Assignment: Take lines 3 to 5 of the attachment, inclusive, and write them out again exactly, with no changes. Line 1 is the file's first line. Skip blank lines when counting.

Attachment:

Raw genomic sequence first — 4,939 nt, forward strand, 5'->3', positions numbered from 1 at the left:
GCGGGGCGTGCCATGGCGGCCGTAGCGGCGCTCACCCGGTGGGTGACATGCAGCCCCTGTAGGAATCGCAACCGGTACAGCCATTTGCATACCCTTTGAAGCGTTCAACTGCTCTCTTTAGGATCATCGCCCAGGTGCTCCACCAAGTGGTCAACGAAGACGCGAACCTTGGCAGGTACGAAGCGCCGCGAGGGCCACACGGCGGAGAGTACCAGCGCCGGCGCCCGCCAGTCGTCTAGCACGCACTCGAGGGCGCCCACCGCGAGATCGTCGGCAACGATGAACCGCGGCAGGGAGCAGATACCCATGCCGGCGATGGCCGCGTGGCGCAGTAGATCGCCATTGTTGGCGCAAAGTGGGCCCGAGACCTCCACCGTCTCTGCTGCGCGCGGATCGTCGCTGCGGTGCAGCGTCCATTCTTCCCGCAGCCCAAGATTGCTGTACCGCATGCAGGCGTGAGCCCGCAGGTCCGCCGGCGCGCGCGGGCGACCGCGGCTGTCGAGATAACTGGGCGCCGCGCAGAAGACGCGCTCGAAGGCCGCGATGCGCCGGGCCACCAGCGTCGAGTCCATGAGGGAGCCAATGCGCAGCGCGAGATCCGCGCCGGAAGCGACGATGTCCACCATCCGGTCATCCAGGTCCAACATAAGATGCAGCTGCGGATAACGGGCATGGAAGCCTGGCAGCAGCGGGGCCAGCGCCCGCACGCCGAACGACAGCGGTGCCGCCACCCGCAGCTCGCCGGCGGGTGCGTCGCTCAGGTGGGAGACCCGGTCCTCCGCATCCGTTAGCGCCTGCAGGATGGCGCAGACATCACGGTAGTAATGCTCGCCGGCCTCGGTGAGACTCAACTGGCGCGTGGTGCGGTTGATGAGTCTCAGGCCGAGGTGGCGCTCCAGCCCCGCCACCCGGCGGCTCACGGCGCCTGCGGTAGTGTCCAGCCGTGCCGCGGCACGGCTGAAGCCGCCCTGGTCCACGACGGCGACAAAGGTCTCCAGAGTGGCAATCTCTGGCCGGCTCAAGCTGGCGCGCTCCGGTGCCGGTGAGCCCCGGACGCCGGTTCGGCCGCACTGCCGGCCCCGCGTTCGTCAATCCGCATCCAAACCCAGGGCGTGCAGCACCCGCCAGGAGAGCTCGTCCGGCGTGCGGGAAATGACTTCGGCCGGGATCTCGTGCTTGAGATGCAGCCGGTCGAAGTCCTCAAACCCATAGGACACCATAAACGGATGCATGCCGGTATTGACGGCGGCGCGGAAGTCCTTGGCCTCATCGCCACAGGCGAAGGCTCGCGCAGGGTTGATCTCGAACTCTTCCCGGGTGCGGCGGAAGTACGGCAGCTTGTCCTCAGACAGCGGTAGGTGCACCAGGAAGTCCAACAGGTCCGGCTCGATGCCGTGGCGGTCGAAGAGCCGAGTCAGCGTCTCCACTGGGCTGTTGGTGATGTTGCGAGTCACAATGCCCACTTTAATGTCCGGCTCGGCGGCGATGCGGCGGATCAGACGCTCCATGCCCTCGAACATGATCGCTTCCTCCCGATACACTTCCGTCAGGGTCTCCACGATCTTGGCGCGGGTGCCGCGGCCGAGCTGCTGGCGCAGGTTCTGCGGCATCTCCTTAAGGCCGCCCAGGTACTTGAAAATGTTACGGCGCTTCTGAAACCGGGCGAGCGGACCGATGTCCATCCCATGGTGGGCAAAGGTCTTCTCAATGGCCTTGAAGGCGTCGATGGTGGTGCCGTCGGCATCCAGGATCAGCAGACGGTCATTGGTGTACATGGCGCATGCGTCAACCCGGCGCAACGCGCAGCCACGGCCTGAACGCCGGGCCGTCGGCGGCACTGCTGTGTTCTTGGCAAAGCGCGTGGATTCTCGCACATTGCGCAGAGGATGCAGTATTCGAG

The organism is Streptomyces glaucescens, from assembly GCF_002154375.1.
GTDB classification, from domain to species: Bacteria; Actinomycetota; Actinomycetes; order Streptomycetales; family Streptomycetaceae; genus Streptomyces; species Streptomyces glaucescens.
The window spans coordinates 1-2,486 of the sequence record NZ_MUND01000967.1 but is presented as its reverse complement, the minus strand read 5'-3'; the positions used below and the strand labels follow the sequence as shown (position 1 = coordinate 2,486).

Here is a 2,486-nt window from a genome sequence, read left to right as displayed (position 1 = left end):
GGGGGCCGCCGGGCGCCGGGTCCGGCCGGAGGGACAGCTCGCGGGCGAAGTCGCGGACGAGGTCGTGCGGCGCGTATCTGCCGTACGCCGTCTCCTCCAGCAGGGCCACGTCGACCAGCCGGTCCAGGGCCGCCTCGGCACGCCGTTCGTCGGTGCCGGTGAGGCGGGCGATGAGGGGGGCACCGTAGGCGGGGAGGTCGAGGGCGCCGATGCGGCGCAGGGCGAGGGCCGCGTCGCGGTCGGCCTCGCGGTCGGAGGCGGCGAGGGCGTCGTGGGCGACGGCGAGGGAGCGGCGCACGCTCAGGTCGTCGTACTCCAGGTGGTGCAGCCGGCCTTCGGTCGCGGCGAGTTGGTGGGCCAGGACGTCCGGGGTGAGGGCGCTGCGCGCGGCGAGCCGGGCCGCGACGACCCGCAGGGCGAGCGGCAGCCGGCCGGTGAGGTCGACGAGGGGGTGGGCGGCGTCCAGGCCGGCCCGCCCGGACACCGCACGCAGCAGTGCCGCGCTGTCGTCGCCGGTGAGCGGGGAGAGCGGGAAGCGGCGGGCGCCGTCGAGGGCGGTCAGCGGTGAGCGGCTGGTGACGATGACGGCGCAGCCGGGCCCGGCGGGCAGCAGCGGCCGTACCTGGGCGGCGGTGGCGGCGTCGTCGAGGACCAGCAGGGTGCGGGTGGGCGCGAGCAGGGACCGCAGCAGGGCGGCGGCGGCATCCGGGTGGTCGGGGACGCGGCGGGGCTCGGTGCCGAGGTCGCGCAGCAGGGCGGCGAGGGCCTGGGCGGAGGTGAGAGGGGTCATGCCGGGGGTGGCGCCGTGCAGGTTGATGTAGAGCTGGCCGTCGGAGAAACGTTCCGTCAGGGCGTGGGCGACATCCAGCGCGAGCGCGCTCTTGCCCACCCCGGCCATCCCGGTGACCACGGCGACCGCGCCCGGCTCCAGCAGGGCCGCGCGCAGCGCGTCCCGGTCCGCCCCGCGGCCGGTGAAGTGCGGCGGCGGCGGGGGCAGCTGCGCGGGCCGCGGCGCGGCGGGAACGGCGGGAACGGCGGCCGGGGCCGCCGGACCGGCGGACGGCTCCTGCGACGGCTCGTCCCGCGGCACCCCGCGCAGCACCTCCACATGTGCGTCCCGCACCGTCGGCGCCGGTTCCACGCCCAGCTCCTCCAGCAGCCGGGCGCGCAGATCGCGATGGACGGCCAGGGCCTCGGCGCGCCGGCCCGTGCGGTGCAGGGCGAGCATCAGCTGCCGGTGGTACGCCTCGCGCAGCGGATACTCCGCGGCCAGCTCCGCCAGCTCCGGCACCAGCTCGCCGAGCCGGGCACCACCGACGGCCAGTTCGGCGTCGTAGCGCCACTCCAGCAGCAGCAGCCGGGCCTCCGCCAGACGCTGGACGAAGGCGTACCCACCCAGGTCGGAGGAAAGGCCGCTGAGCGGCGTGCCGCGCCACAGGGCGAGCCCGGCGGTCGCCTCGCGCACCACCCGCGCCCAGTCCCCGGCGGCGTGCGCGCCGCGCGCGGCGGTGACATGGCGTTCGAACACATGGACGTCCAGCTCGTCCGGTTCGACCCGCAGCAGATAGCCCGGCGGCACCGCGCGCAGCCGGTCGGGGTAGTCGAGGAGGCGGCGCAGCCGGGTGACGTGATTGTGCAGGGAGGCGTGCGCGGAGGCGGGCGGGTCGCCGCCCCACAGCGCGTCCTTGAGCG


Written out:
The organism is Streptomyces glaucescens, from assembly GCF_002154375.1.
GTDB classification, from domain to species: Bacteria; Actinomycetota; Actinomycetes; order Streptomycetales; family Streptomycetaceae; genus Streptomyces; species Streptomyces glaucescens.
The window spans coordinates 1-2,486 of the sequence record NZ_MUND01000967.1 but is presented as its reverse complement, the minus strand read 5'-3'; the positions used below and the strand labels follow the sequence as shown (position 1 = coordinate 2,486).